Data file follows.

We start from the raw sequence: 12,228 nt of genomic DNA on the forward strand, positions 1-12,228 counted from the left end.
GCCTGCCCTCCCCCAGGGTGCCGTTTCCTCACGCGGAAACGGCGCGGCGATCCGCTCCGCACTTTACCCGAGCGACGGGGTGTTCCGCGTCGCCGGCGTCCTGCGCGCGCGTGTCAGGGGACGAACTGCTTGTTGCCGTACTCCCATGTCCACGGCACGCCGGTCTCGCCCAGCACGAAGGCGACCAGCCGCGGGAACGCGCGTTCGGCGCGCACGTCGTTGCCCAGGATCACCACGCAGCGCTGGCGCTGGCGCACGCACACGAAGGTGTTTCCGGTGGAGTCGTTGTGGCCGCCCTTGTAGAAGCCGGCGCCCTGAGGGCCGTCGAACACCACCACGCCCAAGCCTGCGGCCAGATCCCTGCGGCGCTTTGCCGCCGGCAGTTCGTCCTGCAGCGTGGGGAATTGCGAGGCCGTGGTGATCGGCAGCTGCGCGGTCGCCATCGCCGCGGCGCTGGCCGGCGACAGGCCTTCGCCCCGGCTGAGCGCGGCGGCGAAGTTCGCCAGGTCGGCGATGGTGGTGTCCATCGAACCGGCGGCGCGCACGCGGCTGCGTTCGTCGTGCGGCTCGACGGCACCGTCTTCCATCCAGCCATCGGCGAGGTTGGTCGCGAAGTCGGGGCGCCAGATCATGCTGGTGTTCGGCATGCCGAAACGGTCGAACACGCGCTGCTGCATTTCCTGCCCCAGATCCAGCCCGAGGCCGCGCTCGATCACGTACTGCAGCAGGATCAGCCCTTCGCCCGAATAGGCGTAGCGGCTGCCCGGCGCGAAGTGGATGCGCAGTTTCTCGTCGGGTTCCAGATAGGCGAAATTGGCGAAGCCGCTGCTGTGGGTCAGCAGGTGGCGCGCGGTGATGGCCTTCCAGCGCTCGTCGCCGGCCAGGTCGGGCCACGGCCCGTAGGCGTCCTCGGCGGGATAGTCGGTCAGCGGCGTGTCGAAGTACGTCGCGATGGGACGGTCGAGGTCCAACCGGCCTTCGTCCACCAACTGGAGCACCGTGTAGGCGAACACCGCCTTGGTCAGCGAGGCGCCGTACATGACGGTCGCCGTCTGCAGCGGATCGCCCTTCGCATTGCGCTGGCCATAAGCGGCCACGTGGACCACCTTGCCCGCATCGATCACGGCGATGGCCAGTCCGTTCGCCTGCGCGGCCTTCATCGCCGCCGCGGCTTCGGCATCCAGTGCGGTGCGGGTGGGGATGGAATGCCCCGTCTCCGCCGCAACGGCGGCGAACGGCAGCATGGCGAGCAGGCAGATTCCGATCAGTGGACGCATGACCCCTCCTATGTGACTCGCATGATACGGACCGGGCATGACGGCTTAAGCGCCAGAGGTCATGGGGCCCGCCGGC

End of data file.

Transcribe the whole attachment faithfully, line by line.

We start from the raw sequence: 12,228 nt of genomic DNA on the forward strand, positions 1-12,228 counted from the left end.
GCCTGCCCTCCCCCAGGGTGCCGTTTCCTCACGCGGAAACGGCGCGGCGATCCGCTCCGCACTTTACCCGAGCGACGGGGTGTTCCGCGTCGCCGGCGTCCTGCGCGCGCGTGTCAGGGGACGAACTGCTTGTTGCCGTACTCCCATGTCCACGGCACGCCGGTCTCGCCCAGCACGAAGGCGACCAGCCGCGGGAACGCGCGTTCGGCGCGCACGTCGTTGCCCAGGATCACCACGCAGCGCTGGCGCTGGCGCACGCACACGAAGGTGTTTCCGGTGGAGTCGTTGTGGCCGCCCTTGTAGAAGCCGGCGCCCTGAGGGCCGTCGAACACCACCACGCCCAAGCCTGCGGCCAGATCCCTGCGGCGCTTTGCCGCCGGCAGTTCGTCCTGCAGCGTGGGGAATTGCGAGGCCGTGGTGATCGGCAGCTGCGCGGTCGCCATCGCCGCGGCGCTGGCCGGCGACAGGCCTTCGCCCCGGCTGAGCGCGGCGGCGAAGTTCGCCAGGTCGGCGATGGTGGTGTCCATCGAACCGGCGGCGCGCACGCGGCTGCGTTCGTCGTGCGGCTCGACGGCACCGTCTTCCATCCAGCCATCGGCGAGGTTGGTCGCGAAGTCGGGGCGCCAGATCATGCTGGTGTTCGGCATGCCGAAACGGTCGAACACGCGCTGCTGCATTTCCTGCCCCAGATCCAGCCCGAGGCCGCGCTCGATCACGTACTGCAGCAGGATCAGCCCTTCGCCCGAATAGGCGTAGCGGCTGCCCGGCGCGAAGTGGATGCGCAGTTTCTCGTCGGGTTCCAGATAGGCGAAATTGGCGAAGCCGCTGCTGTGGGTCAGCAGGTGGCGCGCGGTGATGGCCTTCCAGCGCTCGTCGCCGGCCAGGTCGGGCCACGGCCCGTAGGCGTCCTCGGCGGGATAGTCGGTCAGCGGCGTGTCGAAGTACGTCGCGATGGGACGGTCGAGGTCCAACCGGCCTTCGTCCACCAACTGGAGCACCGTGTAGGCGAACACCGCCTTGGTCAGCGAGGCGCCGTACATGACGGTCGCCGTCTGCAGCGGATCGCCCTTCGCATTGCGCTGGCCATAAGCGGCCACGTGGACCACCTTGCCCGCATCGATCACGGCGATGGCCAGTCCGTTCGCCTGCGCGGCCTTCATCGCCGCCGCGGCTTCGGCATCCAGTGCGGTGCGGGTGGGGATGGAATGCCCCGTCTCCGCCGCAACGGCGGCGAACGGCAGCATGGCGAGCAGGCAGATTCCGATCAGTGGACGCATGACCCCTCCTATGTGACTCGCATGATACGGACCGGGCATGACGGCTTAAGCGCCAGAGGTCATGGGGCCCGCCGGC